On the eve of the release of Mustafa Khetty’s anticipated debut album ‘Mozaick’, all should prepare themselves for a journey through the nuances of classical, prog and world music genres presented with an ethereal narrative and otherworldly style. Dropping Friday (March 19th), the album is immense in feel and immersive in nature, while it shows off impressive composition work and never tiptoes the line of pretentiousness. In a word, it’s delectable.
The epic musical experience begins with ‘Rage Before the Storm’, which sets the tone immediately with that sound of rolling thunder that bleeds into synth, while various strings create an intense introduction. Even though it is the shortest track of the album, it has a lot of impact, establishing what awaits listeners in an elegant, natural-feeling way. It carries a moody undertone, and even with the swells of melodic synth, it has a very melancholic vibe held throughout. The transition into ‘Shrill’ is stark, but continuing the melodies and tone allows the audience to sink back and let the track wash over them. ‘Shrill’ itself is hauntingly beautiful in its use of strings and piano. Coupled with the dramatic vocal performance that appears alongside these elements, it is elevated to a climatic piece with theatrical crescendos aplenty. In addition to operatic backing vocals, it presents itself reminiscent of a rock opera whilst remaining completely authentic at the same time: no niches or clichés but rather a bold composition with an edge that renders it genuine.
‘Dancing With Elves’ greets the listener with low pitched synths that conjure up visuals suitable for 2001: A Space Odyssey. It leads into a rhythmic section dominated by the guitar that weaves effortlessly throughout the established backing instrumental. With pacing that allows the track to remain energised for its entire runtime (just over six minutes), this behemoth explores rock elements thoroughly in a way that shows a fundamental dichotomy to the genre. Surrounding said explorations with exciting acoustic riffs and an ever-present piano allows ‘Dancing With Elves’ to become fully realised musically.
‘It’s Who We Are! Mozaick’, a lead track from the album, incorporates instruments from various cultural backgrounds to generate an eerie and mystifying feel. Combined with brilliant builds, it demonstrates the compositions’ potential to create visceral, visual reactions in the listener. Each track featured on ‘Mozaick’ is driven and forges images of a narrative in the audience’s head, allowing each person to experience the journey differently.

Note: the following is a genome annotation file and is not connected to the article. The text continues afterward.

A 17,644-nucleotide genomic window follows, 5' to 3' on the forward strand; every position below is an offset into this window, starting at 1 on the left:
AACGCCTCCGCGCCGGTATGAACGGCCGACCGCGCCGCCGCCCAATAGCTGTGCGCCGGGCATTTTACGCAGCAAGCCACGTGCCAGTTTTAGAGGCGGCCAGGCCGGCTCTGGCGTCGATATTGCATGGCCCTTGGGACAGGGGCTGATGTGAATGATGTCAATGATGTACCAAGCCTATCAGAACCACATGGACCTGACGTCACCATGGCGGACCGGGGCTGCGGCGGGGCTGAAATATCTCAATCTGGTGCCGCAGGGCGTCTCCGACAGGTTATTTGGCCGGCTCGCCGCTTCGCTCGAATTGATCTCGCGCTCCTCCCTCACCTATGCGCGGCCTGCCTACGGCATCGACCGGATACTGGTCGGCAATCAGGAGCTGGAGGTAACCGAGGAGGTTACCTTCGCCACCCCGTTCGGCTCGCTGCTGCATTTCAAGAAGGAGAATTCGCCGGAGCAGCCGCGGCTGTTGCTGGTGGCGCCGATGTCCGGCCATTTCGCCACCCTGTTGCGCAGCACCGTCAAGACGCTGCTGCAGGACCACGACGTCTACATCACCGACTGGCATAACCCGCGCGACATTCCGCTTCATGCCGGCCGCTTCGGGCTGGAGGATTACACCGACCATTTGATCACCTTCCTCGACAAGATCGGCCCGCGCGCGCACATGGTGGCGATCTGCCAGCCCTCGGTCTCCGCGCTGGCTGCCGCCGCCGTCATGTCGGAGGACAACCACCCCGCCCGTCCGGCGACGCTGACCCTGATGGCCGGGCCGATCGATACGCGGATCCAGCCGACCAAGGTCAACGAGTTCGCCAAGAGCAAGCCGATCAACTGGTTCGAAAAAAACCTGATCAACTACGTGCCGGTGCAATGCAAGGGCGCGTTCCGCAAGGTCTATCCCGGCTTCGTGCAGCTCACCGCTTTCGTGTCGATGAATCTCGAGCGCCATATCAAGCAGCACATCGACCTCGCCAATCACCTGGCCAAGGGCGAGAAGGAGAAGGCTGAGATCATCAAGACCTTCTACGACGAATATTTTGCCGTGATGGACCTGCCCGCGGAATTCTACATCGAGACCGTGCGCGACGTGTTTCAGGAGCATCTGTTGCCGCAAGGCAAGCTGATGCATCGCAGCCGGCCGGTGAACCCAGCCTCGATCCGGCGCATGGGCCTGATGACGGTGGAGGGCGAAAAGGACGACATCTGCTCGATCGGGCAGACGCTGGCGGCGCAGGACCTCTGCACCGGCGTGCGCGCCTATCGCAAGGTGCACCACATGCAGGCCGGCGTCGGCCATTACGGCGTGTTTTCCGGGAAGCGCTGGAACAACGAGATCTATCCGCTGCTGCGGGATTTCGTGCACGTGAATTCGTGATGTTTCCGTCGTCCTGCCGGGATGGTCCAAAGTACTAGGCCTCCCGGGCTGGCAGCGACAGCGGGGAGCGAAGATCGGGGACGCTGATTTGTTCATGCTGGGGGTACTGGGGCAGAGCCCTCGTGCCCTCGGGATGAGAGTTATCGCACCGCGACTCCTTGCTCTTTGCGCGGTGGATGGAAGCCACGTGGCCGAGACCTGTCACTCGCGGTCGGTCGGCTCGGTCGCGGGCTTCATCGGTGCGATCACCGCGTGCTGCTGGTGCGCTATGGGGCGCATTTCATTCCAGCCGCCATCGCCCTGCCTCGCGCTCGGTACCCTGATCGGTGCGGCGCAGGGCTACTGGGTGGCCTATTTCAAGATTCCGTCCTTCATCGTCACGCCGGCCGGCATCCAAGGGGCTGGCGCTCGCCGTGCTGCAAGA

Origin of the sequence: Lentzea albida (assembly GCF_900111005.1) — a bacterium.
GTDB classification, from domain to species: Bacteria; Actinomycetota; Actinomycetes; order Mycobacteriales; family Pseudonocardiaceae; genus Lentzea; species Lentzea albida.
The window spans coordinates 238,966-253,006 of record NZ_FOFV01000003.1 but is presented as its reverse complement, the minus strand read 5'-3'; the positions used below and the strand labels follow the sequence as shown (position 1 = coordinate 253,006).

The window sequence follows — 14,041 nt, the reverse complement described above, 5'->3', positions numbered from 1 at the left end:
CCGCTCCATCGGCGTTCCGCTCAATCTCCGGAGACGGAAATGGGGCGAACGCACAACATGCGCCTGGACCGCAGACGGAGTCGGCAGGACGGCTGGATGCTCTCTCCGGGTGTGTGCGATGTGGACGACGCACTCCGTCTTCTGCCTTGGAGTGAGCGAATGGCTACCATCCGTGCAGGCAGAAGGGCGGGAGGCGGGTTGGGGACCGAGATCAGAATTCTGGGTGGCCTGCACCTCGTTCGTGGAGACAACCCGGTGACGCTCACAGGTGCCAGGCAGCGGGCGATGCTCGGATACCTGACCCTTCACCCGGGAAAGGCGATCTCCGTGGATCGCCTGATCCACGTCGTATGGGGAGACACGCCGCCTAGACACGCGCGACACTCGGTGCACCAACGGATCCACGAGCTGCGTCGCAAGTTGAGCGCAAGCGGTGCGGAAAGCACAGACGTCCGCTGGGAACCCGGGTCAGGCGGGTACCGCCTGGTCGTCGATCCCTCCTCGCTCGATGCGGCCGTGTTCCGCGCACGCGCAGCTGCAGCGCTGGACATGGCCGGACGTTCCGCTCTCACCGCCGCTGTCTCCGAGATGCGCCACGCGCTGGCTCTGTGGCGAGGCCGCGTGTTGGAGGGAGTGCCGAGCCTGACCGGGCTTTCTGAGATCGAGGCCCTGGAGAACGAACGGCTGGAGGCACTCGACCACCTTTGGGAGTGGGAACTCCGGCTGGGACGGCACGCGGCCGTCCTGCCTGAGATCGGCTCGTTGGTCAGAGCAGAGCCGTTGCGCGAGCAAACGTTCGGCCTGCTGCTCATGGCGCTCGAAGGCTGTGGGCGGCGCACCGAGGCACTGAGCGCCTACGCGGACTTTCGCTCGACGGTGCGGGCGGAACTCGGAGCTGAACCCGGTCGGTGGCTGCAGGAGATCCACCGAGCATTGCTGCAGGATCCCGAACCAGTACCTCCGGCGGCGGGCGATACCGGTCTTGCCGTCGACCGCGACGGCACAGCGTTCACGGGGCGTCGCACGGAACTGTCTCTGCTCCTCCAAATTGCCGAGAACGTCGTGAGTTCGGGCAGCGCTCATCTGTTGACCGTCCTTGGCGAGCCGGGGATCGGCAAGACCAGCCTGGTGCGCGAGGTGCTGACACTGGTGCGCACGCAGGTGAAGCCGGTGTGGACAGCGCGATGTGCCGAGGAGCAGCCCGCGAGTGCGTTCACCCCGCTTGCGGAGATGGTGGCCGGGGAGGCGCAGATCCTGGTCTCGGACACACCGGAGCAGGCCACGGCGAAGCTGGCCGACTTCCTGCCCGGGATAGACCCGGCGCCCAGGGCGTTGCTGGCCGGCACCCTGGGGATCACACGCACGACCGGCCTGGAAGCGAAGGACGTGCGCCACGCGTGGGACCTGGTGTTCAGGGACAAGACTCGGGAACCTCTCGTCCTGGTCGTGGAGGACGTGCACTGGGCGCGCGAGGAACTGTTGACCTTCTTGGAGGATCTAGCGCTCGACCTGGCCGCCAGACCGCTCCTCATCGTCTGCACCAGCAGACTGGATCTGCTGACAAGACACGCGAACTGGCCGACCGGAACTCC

‘Tomorrow Never Comes’ once again blends music from various cultures in a way that appears innate. With an increasing tempo and layering, the track slowly comes to life, aided by the featured vocals. Adding elements of metal (especially with the voice and heavy guitar used) ‘Tomorrow Never Comes’ has a real bite to it that playfully battles with the pop-like atmospheric synth, leaving a finished product with clear intent and masterful execution. ‘Waiting’ not only reinforces the compelling energy heard before but offers a wonderful dabble in pure Prog. It highlights the melodic strength of Khetty as a Master of Ceremonies, who delivers a powerful and raw product on this one. Whilst climatic, it doesn’t feel like an end, more like a hope to carry on.
Two other lead tracks on the album, ‘Istanbul Swing’ and ‘Nights to Remember’, are different in style but similar in their impressions on the audience. ‘Instanbul Swing’ is upbeat, full of life and funky. Still containing previously heard components, it builds upon them by featuring notable bass lines and a real free form spirit. On the other hand, ‘Nights to Remember’ is heavier and sounds like a glam rock song straight from the ’80s. Drowning in skilful guitars, it is high energy but much more linear than ‘Istanbul Swing’. Pink Floyd-Esq and packed with passion, it is a fitting contrast providing a weight all its own. As lead tracks, they play well against each other whilst maintaining their individual sparks.
‘Cry For Freedom’ completely embraces the classical influences for the album. It is clean and haunting, utilising each instrument well and creating an ethereal air to the track. Emotional yet grounded, it is another demonstration of pure composition excellence and adds a layer of sophistication to the revisited melancholic tone established earlier.
Overall, ‘Mozaick’ is an incredible collection of pieces that hold up against each other without coming across fragmented. With evident respect to its influences and exceptional care placed on the overarching presentation, the album is might just be one of the most exciting compositional projects to come this year. Its fusion of Prog, classical and world music is masterfully done – and Mustafa Khetty’s Morpheus Project is a fantastic example of how individuals can join together to act as a vessel for emotion beyond human language. Whether this is your usual type of content or not is irrelevant as it transcends being pigeon-holed by genres. To repeat my earlier word choice, it is simply delectable.
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